Letters

Muslims speaking out against terrorism go unheard by media

Your March 15 editorial, "Muslims Who Condemn Al Qaeda," mentioned only the edict of the Islamic Commission of Spain and failed to mention the condemnation of terrorism since 9/11 by US Muslim organizations such as the Islamic Society of North America and the Muslim Students Association of the US and Canada. Many world Muslim leaders have also strongly condemned such heinous acts, chief among them President Musharraf of Pakistan, our foremost ally in eliminating the terrorist organizations and their agents in Pakistan.

It is unfortunate that a very small percentage of so-called Muslims, due to their ignorance, took upon themselves to hijack the faith of one billion or more peace-loving Muslims - assisted, of course, by some media that failed to be as objective as the Monitor.
M. Owais Jafrey
Seattle

Tug of war over value of Social Security

One wonders if the Pace University student quoted in the March 8 article "Democrats fight back on Social Security," has forgotten or never learned lessons from kindergarten. She said the new Social Security proposal appealed to her because "it is your own, instead of sharing."

Putting aside what one should learn at a young age, there are larger issues of being a citizen within a community. The strength of a society is dependent on its members and their contributions. When folks think they can have the benefits of our collective wealth (in defense, industry, education, etc.) "without sharing," we should be alarmed.

Social Security costs should be adjusted to reflect the value of the benefits. The system is not "broke," in spite of what our modern-day Chicken Little is telling us.
Will Seyse
Scotia, N.Y.

In his March 11 Opinion piece, "Ideology check on Social Security overhaul," Daniel Schorr asks, "If Republicans and Democrats are having trouble finding common ground for negotiation, is it because it can be hard to compromise with a [Bush] crusade?"

If he really wants an answer, it is, "No. The problem is that the Democrats refuse to look at the financial facts and to accept that there truly is an enormous financial problem." They and he should actually read the Social Security Trustees' reports - the new annual one will come out this month.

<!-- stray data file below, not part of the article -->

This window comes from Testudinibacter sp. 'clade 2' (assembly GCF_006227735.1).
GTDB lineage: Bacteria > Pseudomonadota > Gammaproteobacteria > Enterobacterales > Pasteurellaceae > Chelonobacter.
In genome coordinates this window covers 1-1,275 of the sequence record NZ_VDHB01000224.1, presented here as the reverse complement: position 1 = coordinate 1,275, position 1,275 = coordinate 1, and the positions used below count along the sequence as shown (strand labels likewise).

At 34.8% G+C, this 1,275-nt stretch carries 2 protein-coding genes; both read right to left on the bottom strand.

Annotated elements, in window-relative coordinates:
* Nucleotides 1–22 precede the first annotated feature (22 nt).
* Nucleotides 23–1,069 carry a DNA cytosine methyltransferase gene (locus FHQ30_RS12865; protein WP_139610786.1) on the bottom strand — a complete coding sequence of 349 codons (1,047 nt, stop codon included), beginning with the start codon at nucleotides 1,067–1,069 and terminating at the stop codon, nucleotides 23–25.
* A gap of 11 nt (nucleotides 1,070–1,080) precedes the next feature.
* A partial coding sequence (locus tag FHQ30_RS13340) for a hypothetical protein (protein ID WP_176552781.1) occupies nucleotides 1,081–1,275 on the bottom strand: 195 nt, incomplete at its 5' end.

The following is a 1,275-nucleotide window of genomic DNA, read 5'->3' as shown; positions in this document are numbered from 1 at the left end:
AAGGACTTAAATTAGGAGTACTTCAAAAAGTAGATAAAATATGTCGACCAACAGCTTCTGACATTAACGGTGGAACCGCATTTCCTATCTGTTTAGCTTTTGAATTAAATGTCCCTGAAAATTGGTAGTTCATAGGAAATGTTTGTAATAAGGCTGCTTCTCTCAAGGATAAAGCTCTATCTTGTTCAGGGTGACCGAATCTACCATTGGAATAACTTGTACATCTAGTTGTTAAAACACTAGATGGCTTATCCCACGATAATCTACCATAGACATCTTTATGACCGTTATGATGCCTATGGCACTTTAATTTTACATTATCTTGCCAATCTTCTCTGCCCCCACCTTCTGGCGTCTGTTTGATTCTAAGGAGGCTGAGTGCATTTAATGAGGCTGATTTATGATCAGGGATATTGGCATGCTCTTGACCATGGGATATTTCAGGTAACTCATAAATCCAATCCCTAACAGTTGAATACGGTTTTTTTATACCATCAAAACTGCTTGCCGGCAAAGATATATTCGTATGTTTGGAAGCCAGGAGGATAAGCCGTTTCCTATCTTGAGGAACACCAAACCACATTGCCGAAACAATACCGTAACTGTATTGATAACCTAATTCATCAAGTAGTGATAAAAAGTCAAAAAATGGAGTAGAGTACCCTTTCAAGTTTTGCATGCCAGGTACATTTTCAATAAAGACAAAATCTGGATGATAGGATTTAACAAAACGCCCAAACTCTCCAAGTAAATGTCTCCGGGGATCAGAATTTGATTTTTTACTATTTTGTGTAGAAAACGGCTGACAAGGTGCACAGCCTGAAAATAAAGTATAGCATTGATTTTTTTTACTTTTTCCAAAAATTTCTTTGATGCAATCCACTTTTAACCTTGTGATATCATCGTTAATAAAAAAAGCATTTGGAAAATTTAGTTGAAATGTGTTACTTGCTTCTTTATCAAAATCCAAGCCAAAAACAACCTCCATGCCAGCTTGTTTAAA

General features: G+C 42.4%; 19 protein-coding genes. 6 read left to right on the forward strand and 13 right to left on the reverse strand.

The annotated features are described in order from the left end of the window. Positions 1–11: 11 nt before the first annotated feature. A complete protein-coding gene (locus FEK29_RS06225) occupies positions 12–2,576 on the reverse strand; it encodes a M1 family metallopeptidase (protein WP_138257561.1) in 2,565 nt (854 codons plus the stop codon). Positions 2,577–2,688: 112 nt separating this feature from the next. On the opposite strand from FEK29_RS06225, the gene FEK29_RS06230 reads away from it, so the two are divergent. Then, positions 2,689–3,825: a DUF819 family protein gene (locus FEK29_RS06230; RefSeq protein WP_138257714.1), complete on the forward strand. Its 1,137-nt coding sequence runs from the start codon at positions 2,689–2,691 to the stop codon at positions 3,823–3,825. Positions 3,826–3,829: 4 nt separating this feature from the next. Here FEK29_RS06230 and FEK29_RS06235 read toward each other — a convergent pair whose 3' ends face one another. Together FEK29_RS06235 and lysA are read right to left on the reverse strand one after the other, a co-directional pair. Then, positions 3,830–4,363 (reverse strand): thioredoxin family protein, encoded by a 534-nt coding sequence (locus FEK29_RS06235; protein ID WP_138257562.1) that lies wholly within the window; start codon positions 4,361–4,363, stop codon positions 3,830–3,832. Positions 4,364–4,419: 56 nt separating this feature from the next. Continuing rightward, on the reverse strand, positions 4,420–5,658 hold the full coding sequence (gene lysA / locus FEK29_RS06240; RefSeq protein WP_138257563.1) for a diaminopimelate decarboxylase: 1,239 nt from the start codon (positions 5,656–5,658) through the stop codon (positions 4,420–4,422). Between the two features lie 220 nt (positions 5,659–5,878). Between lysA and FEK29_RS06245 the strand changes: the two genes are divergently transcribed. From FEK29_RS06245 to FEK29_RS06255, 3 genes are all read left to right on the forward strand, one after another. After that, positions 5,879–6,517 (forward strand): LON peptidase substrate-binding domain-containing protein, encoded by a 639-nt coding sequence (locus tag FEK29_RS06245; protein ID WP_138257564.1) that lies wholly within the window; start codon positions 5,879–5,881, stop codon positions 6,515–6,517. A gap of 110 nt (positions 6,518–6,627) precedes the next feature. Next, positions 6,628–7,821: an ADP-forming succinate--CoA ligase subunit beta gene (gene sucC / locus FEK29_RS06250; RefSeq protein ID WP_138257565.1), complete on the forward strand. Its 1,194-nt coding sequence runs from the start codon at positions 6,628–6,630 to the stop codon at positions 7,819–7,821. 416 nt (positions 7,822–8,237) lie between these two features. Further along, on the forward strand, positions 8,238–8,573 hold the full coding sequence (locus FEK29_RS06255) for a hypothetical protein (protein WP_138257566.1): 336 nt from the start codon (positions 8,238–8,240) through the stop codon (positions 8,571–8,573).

The press is no help on this subject, as it keeps repeating the myth that "there is no problem until 2042," when in fact the problem is already here, because it is too late to be able to pay for everything that Congress has promised the baby boomers in their retirement years.
Bert McLachlan
Author of 'Saving Social Security (from Congress)'
Katy, Texas

Missing piece in Plame case

Regarding Pat Holt's March 3 Opinion piece, "Plame leak is not journalism's sin": I believe there is one major point that is being missed in the whole discussion. Valerie Plame's husband, Ambassador Joseph Wilson, was sent to Niger to look into the matter of uranium yellowcake close to a year before President Bush mentioned yellowcake in his State of the Union speech, and Mr. Wilson then commented on the accuracy of that portion of Mr. Bush's speech.

The simple fact is that there was no way that Ms. Plame could have known at the time of her alleged recommendation to send her husband how Bush would use the information related to her husband's investigation in his speech. Whether or not she suggested her husband be sent on the mission is totally irrelevant. Robert Novak must have understood this when he revealed Plame's identity in his column - clearly an attempt to falsely discredit Wilson and nothing more.
Fred Studer
Clarks Summit, Pa.

The Monitor welcomes your letters and opinion articles. Because of the volume of mail we receive, we can neither acknowledge nor return unpublished submissions. All submissions are subject to editing. Letters must be signed and include your mailing address and telephone number.

Any letter accepted will appear in print and on www.csmonitor.com .

Mail letters to 'Readers Write,' and opinion articles to Opinion Page, One Norway St., Boston, MA 02115, or fax to 617-450-2317, or e-mail to Letters.

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